- Washington lawmakers from both sides of the aisle and both chambers announced a new bipartisan coronavirus relief proposal on Monday.
- The deal includes enhanced federal unemployment benefits and other measures, but excludes additional $1,200 stimulus checks.
- Some leaders on Capitol Hill and economists continue to believe those one-time payments are necessary to help fuel a recovery now.
Capitol Hill lawmakers are wrestling with a big question that's plagued them for months: How to put together another coronavirus relief package that will garner enough support from both parties.
On Monday, a new $908 billion bipartisan proposal aims to do just that, except it lacks one key area of aid — second $1,200 stimulus checks.
The CARES Act that was passed by Congress in March authorized the first set of $1,200 checks for individuals and $2,400 for couples, plus $500 per child. In the following months, Washington lawmakers have debated whether a second set of checks is necessary. At times, those payments seemed to be one of the few areas with bipartisan support. Now, however, they are at risk of getting left out completely in favor of other initiatives.
Today's bipartisan proposal includes enhanced federal unemployment benefits at $300 per week for 16 weeks, food assistance and student loan forbearance, as well as funding for small businesses, schools and vaccines. A second part would include state and local aid and liability protections.
More from Personal Finance:
Extra unemployment benefits may be delayed, even if Covid bill passes
Most older people will have to wait to get a Covid vaccine
Watch out for this $1,200 stimulus check scam
If approved, the aid would come as earlier initiatives that included $1,200 stimulus checks and $600 per week enhanced federal unemployment benefits through the CARES Act, as well as subsequent emergency measures put in place by President Donald Trump, have all expired.
"All of those things are petering out, and that creates an extreme urgency to have another round of stimulus," said Ioana Marinescu, assistant professor of economics at the University of Pennsylvania School of Social Policy and Practice.
Marinescu is a member of a group of more than 125 economists who have urged lawmakers to include additional stimulus checks in the relief legislation.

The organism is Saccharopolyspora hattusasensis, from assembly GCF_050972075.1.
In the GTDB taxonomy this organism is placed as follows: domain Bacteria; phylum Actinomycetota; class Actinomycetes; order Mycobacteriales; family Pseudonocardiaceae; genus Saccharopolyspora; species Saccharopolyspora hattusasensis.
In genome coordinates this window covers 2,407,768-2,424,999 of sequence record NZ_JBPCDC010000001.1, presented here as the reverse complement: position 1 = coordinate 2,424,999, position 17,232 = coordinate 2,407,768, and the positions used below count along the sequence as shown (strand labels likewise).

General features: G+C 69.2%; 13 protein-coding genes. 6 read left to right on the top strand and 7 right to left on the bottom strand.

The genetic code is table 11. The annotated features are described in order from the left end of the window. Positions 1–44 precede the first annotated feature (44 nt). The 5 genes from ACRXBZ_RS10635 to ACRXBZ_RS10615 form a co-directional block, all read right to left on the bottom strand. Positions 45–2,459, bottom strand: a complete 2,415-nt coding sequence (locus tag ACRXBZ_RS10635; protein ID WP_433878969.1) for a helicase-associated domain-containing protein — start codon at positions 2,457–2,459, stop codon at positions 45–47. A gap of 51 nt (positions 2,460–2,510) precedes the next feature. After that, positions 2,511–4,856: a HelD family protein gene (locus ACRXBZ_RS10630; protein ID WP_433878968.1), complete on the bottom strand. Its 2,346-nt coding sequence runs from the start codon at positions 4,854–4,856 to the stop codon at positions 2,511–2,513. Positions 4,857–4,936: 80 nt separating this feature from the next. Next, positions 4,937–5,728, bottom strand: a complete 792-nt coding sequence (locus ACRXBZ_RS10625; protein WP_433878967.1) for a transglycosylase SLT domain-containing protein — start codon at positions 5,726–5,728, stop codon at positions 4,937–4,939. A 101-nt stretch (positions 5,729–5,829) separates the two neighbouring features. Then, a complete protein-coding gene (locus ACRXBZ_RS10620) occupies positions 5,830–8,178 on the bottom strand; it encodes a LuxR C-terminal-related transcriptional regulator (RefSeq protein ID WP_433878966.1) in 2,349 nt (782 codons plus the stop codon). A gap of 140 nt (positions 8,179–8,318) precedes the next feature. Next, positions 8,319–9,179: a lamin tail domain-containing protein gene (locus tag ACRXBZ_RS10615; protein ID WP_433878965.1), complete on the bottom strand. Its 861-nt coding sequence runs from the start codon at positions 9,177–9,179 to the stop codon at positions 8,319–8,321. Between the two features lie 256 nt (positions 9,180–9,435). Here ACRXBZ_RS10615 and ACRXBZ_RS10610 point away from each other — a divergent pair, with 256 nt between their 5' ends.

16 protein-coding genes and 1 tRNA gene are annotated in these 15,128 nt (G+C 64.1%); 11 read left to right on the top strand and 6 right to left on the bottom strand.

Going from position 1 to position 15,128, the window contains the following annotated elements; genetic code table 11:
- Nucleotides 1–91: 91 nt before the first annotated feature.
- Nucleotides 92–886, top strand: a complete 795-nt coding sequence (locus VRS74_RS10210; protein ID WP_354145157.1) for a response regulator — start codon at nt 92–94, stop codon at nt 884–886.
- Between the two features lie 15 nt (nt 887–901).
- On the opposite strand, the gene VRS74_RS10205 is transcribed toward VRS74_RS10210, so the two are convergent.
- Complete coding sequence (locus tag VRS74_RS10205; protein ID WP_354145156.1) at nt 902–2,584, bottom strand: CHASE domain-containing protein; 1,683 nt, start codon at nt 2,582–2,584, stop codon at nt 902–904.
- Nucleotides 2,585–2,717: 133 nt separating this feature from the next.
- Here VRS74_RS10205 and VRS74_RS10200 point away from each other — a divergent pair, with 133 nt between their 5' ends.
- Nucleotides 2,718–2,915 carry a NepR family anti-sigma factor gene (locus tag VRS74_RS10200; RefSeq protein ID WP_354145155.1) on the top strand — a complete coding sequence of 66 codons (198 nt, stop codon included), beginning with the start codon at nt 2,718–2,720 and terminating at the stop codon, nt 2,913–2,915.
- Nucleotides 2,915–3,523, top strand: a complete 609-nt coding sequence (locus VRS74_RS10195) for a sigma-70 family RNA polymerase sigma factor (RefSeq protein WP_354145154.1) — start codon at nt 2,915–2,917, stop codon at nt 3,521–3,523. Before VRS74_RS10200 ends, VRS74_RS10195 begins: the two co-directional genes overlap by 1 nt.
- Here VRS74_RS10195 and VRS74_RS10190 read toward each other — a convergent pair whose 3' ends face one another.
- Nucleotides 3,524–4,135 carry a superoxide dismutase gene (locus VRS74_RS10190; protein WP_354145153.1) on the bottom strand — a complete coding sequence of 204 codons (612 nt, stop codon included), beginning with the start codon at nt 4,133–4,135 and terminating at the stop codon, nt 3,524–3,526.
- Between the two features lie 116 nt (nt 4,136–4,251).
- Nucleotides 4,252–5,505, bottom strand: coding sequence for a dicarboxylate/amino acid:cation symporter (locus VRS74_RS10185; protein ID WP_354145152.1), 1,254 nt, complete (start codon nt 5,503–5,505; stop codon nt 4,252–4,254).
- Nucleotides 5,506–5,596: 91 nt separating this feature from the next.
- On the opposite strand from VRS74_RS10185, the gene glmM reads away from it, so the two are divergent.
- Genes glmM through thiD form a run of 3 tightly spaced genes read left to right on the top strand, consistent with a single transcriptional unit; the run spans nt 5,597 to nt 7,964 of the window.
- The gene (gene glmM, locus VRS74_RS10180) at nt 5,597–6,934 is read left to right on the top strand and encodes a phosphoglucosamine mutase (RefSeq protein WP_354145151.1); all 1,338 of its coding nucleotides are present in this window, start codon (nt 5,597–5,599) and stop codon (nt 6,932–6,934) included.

"Having a broad-based support like a stimulus check would ensure that nobody who needs help would fall through the cracks while at the same time providing stimulus for businesses who would get more customers," Marinescu said.
The exclusion of the stimulus checks is not necessarily final. Last week, Sens. Bernie Sanders, I-Vt., and Josh Hawley, R-Mo., teamed up to come up with an amendment to be attached to upcoming legislation that would include second $1,200 stimulus checks similar to the CARES Act.
On Monday, Sanders continued to call for the additional direct payments to Americans.
"Congress cannot go home for the Christmas holidays until we pass legislation which provides a $1,200 direct payment to working class adults, $2,400 for couples, and a $500 payment to their children," Sanders tweeted.
"This is what Democrats and Republicans did unanimously in March through the CARES Act," he said. "This is what we have to do today."
In an interview with Fox News on Sunday, Trump affirmed that he wants to see additional direct payments to Americans
"Right now, I want to see checks going for more money than they're talking about going to people," Trump said.
President-elect Joe Biden has also said he backs additional direct payments.
Stimulus checks have been criticized because of their high cost — roughly $300 billion — and the fact that they do not necessarily target those who are suffering financially because they are based on past tax returns.
In the end, those payments are targeted, Marinescu said. As people file their 2020 tax returns in the spring, they will receive a credit for the stimulus payments if they were underpaid.
Ultimately, high-income taxpayers will help pay for the cost of the checks because of the way the U.S. tax system is structured, she said.
"I do think that would be great to get a stimulus check," Marinescu said. "But I think the overall need for stimulus of the economy is such that just getting something would be great rather than waiting even longer."
It took the labor market 10 years to recover from the Great Recession, Marinescu noted. The quicker the government provides stimulus aid in this recession, the less time it will take to get out of it, she said.
Source: Read Full Article